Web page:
Everybody thinks...

Advenedizo

Member
Spanish - Argentina
Here's a doubt I've had for quite a long time:

Which pronoun corresponds to words such as "everybody" or "nobody"? Is it OK to say "Everybody thinks they can do whatever they want"? ("they" meaning "everybody", clearly).
 
  • Technically, "everybody" is a singular. Once upon a time, when people did not think that grammatical gender was the same thing as sex, it was standard to use "he" to refer to one indeterminate person of either sex. For example, one might have said Does every student have his homework assignment? even if speaking to a class of both boys and girls. In recent decades, however, the idea has caught hold that this ancient practice is bad and wrong sexist oppression of females, or some such thing. While it is not at all gramatically incorrect to continue use "his" this way, you should be aware that the modern fondness for indignation will lead many to get outraged about it, and to condemn you for it. This means that one is left either with the awkward (but correct) "his or her", or the illogical, but easier, "their". You therefore have three choices:
    1) Use "his", and have people complain that your prose is sexist;
    2) Use "his or her", and have people complain that your prose is awkward, or
    3) use "their", and have people complain that your prose is ungrammatical...
     

    Advenedizo

    Member
    Spanish - Argentina
    You therefore have three choices:
    1) Use "his", and have people complain that your prose is sexist;
    2) Use "his or her", and have people complain that your prose is awkward, or
    3) use "their", and have people complain that your prose is ungrammatical...

    Great summary! Thanks :). This turned out to be more controversial than I'd thought, haha. So, that being said, which of the three options is the most usual, at least in the everyday register?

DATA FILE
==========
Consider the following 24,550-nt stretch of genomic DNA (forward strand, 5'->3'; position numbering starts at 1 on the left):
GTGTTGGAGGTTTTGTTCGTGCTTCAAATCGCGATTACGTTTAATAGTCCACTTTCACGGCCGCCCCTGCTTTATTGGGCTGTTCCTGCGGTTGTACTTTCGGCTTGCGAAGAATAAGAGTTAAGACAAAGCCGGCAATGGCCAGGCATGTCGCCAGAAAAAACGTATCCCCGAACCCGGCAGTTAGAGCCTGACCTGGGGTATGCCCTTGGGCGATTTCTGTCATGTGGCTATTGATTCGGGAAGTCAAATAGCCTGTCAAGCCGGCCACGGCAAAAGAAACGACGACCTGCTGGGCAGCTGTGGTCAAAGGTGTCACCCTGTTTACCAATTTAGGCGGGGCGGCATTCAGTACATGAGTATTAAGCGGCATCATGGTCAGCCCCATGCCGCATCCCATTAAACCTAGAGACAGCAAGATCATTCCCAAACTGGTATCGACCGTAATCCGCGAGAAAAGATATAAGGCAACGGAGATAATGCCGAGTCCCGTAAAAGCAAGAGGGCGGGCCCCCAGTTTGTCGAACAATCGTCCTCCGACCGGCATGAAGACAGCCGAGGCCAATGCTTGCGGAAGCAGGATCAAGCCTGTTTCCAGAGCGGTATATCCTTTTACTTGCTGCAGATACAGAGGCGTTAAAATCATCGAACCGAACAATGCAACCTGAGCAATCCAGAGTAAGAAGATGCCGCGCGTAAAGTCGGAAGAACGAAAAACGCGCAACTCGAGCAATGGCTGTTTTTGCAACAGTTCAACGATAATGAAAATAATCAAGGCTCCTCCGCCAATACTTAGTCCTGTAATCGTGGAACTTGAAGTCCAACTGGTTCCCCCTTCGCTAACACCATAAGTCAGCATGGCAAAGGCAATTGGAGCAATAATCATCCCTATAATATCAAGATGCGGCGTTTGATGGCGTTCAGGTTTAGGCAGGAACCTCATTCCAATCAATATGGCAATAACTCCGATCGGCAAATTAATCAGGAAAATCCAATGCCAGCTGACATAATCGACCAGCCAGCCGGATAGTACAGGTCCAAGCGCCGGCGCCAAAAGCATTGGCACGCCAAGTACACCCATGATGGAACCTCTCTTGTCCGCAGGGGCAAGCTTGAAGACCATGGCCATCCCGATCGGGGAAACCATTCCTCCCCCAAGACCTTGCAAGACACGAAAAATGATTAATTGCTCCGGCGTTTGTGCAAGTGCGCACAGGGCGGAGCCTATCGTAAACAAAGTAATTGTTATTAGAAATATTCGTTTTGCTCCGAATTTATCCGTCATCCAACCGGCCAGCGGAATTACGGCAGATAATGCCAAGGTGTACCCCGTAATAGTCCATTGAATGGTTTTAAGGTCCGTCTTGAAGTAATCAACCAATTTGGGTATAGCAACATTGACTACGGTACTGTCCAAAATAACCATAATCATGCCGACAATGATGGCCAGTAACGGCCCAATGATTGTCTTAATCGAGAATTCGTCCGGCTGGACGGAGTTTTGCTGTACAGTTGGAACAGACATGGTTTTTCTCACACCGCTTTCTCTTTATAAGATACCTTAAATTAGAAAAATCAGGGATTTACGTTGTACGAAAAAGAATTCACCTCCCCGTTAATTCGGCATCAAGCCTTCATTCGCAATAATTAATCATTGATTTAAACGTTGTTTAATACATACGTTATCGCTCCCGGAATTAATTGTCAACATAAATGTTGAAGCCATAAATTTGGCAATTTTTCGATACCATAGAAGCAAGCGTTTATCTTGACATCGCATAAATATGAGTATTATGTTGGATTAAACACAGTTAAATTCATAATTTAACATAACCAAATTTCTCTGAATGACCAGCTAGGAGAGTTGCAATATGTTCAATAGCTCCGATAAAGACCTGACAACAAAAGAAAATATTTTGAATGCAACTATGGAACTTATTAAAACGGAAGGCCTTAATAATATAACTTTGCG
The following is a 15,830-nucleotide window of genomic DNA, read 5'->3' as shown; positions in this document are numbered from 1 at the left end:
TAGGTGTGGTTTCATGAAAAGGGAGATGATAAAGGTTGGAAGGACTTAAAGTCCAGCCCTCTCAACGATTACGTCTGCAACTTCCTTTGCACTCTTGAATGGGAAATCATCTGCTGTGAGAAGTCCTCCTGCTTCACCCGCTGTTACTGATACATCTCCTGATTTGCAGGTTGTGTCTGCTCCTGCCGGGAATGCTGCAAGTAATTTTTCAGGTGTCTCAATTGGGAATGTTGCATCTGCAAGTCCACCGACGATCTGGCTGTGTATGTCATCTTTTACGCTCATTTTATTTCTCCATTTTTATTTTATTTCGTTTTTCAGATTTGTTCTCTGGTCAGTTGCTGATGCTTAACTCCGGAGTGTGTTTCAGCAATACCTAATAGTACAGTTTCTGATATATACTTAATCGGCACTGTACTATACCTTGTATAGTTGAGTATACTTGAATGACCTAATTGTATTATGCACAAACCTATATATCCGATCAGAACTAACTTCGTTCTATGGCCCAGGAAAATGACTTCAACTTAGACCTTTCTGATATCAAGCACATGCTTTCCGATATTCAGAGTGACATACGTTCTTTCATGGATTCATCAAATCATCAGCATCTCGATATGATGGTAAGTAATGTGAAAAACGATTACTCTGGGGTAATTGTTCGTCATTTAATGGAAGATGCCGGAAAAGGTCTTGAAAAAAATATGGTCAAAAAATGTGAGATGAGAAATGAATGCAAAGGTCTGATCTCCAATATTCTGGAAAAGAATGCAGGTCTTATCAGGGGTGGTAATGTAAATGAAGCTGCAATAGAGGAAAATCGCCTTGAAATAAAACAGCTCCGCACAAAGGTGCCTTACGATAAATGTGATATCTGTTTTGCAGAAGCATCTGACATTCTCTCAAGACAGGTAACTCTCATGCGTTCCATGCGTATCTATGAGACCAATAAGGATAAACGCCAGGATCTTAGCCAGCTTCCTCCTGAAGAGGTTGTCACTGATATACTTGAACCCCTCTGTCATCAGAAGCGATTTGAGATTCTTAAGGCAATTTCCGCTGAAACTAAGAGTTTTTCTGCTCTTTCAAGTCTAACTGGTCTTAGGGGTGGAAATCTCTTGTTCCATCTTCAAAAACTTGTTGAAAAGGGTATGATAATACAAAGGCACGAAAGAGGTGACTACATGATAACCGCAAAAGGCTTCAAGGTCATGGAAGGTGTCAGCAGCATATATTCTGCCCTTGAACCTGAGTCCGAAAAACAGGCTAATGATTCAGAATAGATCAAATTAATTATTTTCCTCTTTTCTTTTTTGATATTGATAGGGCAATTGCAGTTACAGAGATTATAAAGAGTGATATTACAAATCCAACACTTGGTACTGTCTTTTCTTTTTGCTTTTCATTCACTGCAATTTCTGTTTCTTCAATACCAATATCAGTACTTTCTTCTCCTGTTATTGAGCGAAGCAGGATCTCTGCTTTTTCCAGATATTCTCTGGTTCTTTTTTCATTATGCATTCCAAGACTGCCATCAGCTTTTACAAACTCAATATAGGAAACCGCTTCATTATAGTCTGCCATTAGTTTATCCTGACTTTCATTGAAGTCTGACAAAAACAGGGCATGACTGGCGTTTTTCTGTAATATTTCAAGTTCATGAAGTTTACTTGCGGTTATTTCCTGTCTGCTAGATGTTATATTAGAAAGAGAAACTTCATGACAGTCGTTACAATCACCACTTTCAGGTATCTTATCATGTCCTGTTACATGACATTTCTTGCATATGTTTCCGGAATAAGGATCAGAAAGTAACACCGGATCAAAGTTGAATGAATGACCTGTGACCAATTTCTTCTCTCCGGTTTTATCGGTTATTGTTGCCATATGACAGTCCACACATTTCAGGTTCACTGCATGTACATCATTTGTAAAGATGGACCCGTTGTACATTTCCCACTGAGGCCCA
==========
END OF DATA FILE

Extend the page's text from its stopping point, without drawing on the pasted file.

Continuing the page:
Orange Blossom

    Senior Member
    U.S.A. English
    In casual speech, and even in more informal academic work, the use of 'their' in such situations is accepted. In more formal academic work such as journal articles, studies, research papers, master's theses, and doctoral dissertations using 'their' is not accepted. Some writers alternate the use of he and she by sentences or clauses. Others use the awkward and wordy he or she.

    Personally, I avoid the situation by recasting the sentences into plural whenever possible. However, that strategy doesn't always work well.

    Orange Blossom
     

    DBlomgren

    Senior Member
    USA
    English, USA
    ... For example, one might have said Does every student have his homework assignment? ... You therefore have three choices:
    1) Use "his", and have people complain that your prose is sexist;
    2) Use "his or her", and have people complain that your prose is awkward, or
    3) use "their", and have people complain that your prose is ungrammatical...

    To Greenwhiteblue's solutions, I would add:
    4) Make the subject plural: Do all the students have their homework assignments?

    I used this strategy a lot in my past life as an editor.

    Notice, Advenedizo, that in English when we refer to an object that everyone (or more than one) has/does/wants, etc., we often make it plural (e.g. assignments), unlike in Spanish. But that's a different grammar topic for another day...
     
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